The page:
I feel kind of in shock today and I don’t know why.

I had a pretty good week. I tried to create more of a structure for myself in the part of my day I have some control over, so that I had more of a chance for my emotions to come up—I started to see over the vacation how much I am holding things in all the time. I started to think if I can create a crack for myself that is really going to help, even if really I am not alone except for about an hour or two a day and I am keeping my emotions in for the benefit of other people nearly all of my waking hours.

The vacation gave me some space to let out some of what I was holding in and to process it, and when I did go back to school, I noticed that I was able to be more present with people when I got home in the evenings than I had been before. I was doing less of going through the motions and more able to connect with people, because I had a less intense private experience going on.

I should add on to that that I have a belief now that difficult emotions are uncomfortable for people, especially if they can’t easily identify with those experiences causing them, and people frequently do act in ways that will encourage having a different emotional experience from those around them to refrain from expressing or displaying those emotions.

We’re social animals, and the contagiousness of emotions and the need to replicate emotional experiences in order to empathize is mostly designed to help us cope with common problems. When people respond to the same experiences very differently, it’s distressing. That’s just how it is.

I have been noticing this all week—on the train with strangers and with students. When someone is emoting a lot over something I can’t see any reason to emote over, I find I want to get away from them. I want what feels like emotional noise to stop. I have less judgment about this, and it relieves me of years of guilt over not sharing more with other people or, when I did used to share, at the fact that it did not usually make me feel better—like even when sharing about myself, I’m kind of a failure.

A lot of times, the stuff going on in my head is what you share in only your very closest relationships. I don’t really have those, and generally the people around me are just not it. Not that I never talk about my experiences at all, but now I feel much more free to choose who I share with, what I share, and under what circumstances. I don’t feel caught in this weird space of all the things I am supposed to feel (confident to share about myself, supported relieved after I do share, etc.)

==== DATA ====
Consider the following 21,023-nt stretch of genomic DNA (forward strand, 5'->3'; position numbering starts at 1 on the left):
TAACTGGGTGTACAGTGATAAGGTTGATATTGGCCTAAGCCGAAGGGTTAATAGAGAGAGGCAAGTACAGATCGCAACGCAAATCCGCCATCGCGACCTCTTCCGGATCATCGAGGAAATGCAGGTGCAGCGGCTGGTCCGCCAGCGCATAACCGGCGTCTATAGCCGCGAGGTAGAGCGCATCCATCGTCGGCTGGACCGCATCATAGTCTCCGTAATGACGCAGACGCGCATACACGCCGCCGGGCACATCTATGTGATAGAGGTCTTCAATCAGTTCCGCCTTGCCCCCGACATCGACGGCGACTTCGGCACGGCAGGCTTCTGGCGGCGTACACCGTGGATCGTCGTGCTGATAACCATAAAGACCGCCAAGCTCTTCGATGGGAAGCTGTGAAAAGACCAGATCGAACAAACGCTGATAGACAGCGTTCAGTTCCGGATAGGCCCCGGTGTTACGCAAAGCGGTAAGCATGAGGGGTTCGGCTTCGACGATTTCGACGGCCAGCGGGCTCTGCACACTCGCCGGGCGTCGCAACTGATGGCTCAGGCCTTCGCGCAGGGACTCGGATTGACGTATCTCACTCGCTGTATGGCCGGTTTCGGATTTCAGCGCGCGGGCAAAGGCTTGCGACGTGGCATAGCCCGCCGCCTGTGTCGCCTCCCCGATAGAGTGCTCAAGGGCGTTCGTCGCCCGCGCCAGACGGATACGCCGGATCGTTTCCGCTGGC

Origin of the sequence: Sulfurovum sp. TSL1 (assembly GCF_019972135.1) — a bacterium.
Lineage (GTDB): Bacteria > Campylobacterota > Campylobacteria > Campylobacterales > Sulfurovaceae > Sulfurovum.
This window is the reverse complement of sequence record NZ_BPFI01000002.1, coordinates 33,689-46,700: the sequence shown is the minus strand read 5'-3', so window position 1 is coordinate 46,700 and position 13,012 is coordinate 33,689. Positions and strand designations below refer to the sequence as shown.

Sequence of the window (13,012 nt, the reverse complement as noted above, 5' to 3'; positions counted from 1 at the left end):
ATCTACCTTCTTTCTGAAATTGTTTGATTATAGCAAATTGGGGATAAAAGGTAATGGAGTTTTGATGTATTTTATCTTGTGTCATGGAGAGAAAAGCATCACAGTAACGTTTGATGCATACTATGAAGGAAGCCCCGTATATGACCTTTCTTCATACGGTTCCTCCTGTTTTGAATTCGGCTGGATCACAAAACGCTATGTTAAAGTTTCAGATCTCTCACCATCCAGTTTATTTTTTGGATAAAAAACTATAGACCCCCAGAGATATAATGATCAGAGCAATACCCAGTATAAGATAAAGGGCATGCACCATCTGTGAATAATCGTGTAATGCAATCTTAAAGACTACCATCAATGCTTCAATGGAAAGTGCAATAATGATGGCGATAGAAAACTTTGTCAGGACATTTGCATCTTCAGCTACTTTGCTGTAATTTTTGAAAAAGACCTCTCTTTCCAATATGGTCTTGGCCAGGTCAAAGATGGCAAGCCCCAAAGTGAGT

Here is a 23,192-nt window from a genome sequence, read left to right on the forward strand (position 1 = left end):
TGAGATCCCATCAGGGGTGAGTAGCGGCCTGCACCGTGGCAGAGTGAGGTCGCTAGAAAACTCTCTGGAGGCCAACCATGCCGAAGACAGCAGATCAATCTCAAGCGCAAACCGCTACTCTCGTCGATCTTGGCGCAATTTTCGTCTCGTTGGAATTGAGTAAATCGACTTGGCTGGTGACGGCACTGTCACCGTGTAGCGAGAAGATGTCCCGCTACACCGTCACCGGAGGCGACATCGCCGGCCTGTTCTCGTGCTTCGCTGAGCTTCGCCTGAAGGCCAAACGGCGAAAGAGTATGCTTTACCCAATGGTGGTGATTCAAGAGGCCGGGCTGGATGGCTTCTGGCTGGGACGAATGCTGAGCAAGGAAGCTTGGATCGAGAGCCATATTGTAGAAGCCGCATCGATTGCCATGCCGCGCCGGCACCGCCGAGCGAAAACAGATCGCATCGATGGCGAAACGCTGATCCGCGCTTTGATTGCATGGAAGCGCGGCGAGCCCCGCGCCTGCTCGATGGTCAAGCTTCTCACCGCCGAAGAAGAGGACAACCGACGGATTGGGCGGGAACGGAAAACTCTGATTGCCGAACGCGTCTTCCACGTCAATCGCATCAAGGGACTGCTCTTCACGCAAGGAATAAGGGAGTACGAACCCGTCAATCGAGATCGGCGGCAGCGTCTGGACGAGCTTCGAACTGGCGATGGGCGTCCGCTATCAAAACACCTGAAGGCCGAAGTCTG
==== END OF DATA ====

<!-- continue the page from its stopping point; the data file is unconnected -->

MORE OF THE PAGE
Yeah, mostly people don’t want to know. It’s not personal. And most people have no how to support me. That’s not personal either.

The other thing I’ve become aware of is a greater understanding of situations when I feel vulnerable and why I might feel vulnerable in them. I think this is a huge step for me. I think being able to notice and grapple with feelings of vulnerability—rather than denying or avoiding them—is huge. It means I have come a long way with processing trauma. Because, of course, that’s where it came from. Feeling vulnerable reminds me of trauma, so I don’t want to be reminded of that. I don’t want to feel vulnerable at all. Feeling I am not sure if someone will be interested in my idea at a meeting is the same emotional experience as not being sure if my mom’s going to beat the crap out of me. It’s not the same situation, but indeed it’s the same feeling—that requires having been able to cope with that feeling from the past enough to make the linkage that it is the same.

At the same time, I’ve begun to realize that because I have avoided feelings of vulnerability either by withdrawing or by armouring up and not noticing indications of rejection, I don’t honestly know as clearly as someone else my age would what might be expected or acceptable in a social situation. I might feel more uncertain than someone else. I’ve never really had a conversation with anyone and been fully present in that situation.

I know in the past I have tried to create certainty for myself and ignored my feelings of vulnerability, but it’s okay to feel vulnerable. It’s okay to feel “this may not be the best idea” or “this might not work out.” Sometimes it isn’t or it doesn’t. That feeling of uncertainty merely prompts me to pay more attention to the situation, slow down perhaps, be cautious perhaps, rethink it. It’s not actually a feeling I have to run screaming out of my own mind from.

I had to work at regulating emotions for a long time before it could be okay just to feel, but I am here.